Home / Tech News / Long-time Sequoia Asia partner Yinglan Tan has left to start his own VC firm

Long-time Sequoia Asia partner Yinglan Tan has left to start his own VC firm

Yinglan Tan, a long-time Sequoia venture partner based out of Singapore, has left the firm following a seven-year stint and is now launching his own fund. Both Tan and Sequoia confirmed that he departed earlier this year.

Tan, who joined Sequoia in 2012 from Singapore’s National Research Fund

 and is the author of two books on tech and investment, has been a central part of Sequoia’s presence in Southeast Asia, leading investments in Appier, Carousell, Tokopedia and 99.co among others. In the case of Tokopedia, which has attracted the interest of Alibaba and Tencent lately, Tan serves as a board member.

Now, however, is he focused on his own firm which is called Insignia Venture Partners, according to his LinkedIn profile. E27 reported that the firm is near to closing its maiden fund, but Tan declined to comment on the specifics when we asked.

“I enjoyed my time at Sequoia greatly. I finally have some down time to pursue my interest to holiday in Southeast Asia and spend more time with my kids. More importantly, I have got some time to shape my thinking. I am starting to crystallise my thoughts for Southeast Asia,” he said.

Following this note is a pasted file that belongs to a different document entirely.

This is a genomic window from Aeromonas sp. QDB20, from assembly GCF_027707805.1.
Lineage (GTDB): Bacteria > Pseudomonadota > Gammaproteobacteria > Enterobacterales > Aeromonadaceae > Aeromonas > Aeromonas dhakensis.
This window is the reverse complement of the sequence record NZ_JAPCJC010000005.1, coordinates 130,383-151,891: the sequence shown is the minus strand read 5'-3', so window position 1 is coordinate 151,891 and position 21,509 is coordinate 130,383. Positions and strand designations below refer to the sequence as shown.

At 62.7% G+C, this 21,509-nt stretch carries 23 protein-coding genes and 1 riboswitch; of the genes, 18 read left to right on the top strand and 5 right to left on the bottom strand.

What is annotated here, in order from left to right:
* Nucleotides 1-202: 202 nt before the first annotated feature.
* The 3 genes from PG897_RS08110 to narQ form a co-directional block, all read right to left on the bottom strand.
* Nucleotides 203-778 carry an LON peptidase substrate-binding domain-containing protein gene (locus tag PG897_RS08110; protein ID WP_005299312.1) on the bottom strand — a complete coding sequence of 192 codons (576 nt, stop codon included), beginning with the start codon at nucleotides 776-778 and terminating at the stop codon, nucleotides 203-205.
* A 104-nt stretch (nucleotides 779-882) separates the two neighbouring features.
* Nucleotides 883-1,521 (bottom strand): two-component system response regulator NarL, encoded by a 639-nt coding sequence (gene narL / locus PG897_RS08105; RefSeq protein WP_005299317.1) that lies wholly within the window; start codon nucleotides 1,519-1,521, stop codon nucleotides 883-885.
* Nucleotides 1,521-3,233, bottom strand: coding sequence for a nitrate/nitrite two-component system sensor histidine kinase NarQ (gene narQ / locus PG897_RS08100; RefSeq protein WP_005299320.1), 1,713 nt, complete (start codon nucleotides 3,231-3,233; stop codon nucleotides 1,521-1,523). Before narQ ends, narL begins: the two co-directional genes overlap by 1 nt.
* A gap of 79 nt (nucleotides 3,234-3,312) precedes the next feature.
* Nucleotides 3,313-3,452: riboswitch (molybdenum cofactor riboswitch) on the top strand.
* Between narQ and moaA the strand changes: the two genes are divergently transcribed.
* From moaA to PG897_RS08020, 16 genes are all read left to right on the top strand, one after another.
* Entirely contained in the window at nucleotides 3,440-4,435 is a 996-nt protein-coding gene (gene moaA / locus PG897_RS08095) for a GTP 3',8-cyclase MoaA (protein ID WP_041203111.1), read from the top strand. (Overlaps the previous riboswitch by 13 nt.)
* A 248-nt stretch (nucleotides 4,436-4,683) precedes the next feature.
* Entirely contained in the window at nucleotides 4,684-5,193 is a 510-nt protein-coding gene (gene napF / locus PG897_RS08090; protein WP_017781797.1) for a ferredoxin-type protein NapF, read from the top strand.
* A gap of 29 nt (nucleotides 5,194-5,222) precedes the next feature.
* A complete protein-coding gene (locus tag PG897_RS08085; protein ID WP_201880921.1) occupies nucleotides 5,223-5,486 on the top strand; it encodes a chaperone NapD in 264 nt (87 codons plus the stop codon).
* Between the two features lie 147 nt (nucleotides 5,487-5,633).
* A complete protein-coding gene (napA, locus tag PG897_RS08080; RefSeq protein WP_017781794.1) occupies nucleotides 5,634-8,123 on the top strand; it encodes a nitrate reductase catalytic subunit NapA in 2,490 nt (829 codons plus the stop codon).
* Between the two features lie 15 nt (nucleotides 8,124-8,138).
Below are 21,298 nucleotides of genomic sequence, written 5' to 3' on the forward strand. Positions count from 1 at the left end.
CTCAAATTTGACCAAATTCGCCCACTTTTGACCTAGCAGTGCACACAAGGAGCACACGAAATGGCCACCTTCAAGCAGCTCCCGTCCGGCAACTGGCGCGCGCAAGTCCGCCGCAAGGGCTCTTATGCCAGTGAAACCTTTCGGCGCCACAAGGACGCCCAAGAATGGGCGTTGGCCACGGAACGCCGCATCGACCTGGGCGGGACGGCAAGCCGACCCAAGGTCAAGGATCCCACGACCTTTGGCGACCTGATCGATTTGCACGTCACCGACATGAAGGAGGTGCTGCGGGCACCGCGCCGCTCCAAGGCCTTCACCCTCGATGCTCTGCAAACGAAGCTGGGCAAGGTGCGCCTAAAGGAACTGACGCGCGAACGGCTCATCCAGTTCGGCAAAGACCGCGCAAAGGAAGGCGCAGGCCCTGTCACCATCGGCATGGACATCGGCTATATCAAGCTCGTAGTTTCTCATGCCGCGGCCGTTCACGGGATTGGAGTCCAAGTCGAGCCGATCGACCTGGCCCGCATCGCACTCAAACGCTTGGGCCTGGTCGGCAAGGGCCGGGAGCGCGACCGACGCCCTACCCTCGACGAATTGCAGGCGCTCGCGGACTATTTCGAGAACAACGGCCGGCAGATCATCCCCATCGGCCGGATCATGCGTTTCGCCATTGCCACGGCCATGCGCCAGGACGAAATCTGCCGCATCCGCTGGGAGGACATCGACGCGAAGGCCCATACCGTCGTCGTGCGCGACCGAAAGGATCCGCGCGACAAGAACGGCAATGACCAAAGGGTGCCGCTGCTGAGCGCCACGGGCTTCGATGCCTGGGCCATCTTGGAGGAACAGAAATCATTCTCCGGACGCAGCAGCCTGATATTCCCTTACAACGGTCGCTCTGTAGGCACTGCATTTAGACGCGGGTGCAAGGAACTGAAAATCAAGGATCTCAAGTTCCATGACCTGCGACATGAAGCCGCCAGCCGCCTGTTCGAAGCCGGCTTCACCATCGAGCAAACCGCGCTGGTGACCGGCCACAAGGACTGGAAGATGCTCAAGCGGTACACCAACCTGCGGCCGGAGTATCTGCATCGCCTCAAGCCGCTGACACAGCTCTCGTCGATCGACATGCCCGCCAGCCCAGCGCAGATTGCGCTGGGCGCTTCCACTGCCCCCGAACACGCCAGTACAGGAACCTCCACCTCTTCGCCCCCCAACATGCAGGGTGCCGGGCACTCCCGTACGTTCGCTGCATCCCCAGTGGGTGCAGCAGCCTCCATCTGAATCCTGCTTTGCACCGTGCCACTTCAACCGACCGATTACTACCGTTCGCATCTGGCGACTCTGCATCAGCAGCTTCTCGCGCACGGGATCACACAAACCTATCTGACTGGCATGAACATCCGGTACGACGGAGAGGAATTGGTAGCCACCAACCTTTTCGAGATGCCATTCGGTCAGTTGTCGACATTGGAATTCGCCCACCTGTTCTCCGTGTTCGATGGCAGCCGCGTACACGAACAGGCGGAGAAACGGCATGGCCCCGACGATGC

“The startup ecosystem in Southeast Asia is booming and now is the right time to do something. I am hatching my plans, but nothing concrete yet. Give me some time and stay tuned,” Tan added.

Sequoia is one of the few investment funds that operates in the Series A and Series B spaces in Southeast Asia. Despite that and growing interest in the region from major tech companies, with recent deals from Alibaba, Tencent, SoftBank and Expedia, it doesn’t have a dedicated fund. Instead, its Southeast Asia deals are covered by the Sequoia India fund. The current India fund, the firm’s fourth, is the country’s largest VC fund with a total corpus of over $850 million.

Earlier this summer, Sequoia secured $4 billion in fresh financing, including $2 billion for its growth funds, according to a U.S. filing. The firm decline to provide details on how the capital will be allocated, but a good bet is that a large chunk will be put to work in Asia. Indeed, according to report, $125 million of that fresh allocation was funneled into the current India fund.

Featured Image: Alan Kuan Hsu (Facebook)

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